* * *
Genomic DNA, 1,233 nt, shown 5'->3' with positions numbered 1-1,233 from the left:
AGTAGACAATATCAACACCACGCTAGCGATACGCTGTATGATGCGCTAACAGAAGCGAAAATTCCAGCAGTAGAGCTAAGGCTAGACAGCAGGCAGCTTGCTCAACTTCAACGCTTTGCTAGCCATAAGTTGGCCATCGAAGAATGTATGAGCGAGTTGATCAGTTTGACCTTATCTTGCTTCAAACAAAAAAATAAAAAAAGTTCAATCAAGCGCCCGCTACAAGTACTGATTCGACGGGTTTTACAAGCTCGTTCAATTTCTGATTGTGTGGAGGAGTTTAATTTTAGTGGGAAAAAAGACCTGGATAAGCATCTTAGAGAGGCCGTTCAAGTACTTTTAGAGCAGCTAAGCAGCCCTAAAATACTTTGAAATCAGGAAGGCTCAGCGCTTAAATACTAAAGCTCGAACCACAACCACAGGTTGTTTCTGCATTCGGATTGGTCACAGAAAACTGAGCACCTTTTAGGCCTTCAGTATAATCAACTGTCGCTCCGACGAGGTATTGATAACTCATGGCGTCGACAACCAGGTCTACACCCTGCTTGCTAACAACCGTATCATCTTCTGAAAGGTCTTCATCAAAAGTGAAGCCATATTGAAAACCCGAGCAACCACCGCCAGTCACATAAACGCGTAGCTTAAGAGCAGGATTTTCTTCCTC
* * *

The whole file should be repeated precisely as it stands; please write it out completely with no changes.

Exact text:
Genomic DNA, 1,233 nt, shown 5'->3' with positions numbered 1-1,233 from the left:
AGTAGACAATATCAACACCACGCTAGCGATACGCTGTATGATGCGCTAACAGAAGCGAAAATTCCAGCAGTAGAGCTAAGGCTAGACAGCAGGCAGCTTGCTCAACTTCAACGCTTTGCTAGCCATAAGTTGGCCATCGAAGAATGTATGAGCGAGTTGATCAGTTTGACCTTATCTTGCTTCAAACAAAAAAATAAAAAAAGTTCAATCAAGCGCCCGCTACAAGTACTGATTCGACGGGTTTTACAAGCTCGTTCAATTTCTGATTGTGTGGAGGAGTTTAATTTTAGTGGGAAAAAAGACCTGGATAAGCATCTTAGAGAGGCCGTTCAAGTACTTTTAGAGCAGCTAAGCAGCCCTAAAATACTTTGAAATCAGGAAGGCTCAGCGCTTAAATACTAAAGCTCGAACCACAACCACAGGTTGTTTCTGCATTCGGATTGGTCACAGAAAACTGAGCACCTTTTAGGCCTTCAGTATAATCAACTGTCGCTCCGACGAGGTATTGATAACTCATGGCGTCGACAACCAGGTCTACACCCTGCTTGCTAACAACCGTATCATCTTCTGAAAGGTCTTCATCAAAAGTGAAGCCATATTGAAAACCCGAGCAACCACCGCCAGTCACATAAACGCGTAGCTTAAGAGCAGGATTTTCTTCCTC